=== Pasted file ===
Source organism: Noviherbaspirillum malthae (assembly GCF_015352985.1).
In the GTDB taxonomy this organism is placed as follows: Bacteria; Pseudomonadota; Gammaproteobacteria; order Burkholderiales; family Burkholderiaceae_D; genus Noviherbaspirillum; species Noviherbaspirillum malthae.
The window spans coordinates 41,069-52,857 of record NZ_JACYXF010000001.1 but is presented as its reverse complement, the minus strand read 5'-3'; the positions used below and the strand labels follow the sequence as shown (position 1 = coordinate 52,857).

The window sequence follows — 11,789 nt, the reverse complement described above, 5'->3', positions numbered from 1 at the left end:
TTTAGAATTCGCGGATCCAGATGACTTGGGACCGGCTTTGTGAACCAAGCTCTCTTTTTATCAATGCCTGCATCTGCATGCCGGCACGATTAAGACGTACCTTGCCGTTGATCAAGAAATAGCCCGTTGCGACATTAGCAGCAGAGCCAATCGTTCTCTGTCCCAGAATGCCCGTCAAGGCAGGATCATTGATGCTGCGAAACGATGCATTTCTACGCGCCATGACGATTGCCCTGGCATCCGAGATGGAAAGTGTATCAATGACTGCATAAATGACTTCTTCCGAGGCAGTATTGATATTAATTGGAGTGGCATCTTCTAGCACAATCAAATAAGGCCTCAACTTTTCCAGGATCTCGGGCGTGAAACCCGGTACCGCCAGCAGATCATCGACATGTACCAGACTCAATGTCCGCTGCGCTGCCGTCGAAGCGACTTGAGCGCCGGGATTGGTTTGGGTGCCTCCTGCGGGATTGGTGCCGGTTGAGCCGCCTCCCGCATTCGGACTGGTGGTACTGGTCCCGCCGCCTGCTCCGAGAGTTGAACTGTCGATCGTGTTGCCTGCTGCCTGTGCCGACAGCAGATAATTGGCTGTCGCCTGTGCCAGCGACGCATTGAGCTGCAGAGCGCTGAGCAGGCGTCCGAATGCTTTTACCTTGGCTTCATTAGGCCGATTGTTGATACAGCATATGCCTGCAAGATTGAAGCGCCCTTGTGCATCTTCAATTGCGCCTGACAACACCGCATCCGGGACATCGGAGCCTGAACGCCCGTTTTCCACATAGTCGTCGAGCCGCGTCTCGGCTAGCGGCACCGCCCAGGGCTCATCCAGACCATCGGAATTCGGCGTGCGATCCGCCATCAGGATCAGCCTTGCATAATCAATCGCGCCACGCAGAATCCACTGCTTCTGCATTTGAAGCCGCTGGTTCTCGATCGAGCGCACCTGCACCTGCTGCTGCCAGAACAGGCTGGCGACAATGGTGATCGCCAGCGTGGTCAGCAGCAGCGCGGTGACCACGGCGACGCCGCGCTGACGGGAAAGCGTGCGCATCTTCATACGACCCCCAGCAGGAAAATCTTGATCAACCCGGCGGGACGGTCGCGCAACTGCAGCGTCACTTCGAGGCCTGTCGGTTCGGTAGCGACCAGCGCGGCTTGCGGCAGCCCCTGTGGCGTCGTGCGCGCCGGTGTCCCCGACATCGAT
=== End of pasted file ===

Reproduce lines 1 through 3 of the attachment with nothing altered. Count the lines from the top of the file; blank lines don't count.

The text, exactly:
Source organism: Noviherbaspirillum malthae (assembly GCF_015352985.1).
In the GTDB taxonomy this organism is placed as follows: Bacteria; Pseudomonadota; Gammaproteobacteria; order Burkholderiales; family Burkholderiaceae_D; genus Noviherbaspirillum; species Noviherbaspirillum malthae.
The window spans coordinates 41,069-52,857 of record NZ_JACYXF010000001.1 but is presented as its reverse complement, the minus strand read 5'-3'; the positions used below and the strand labels follow the sequence as shown (position 1 = coordinate 52,857).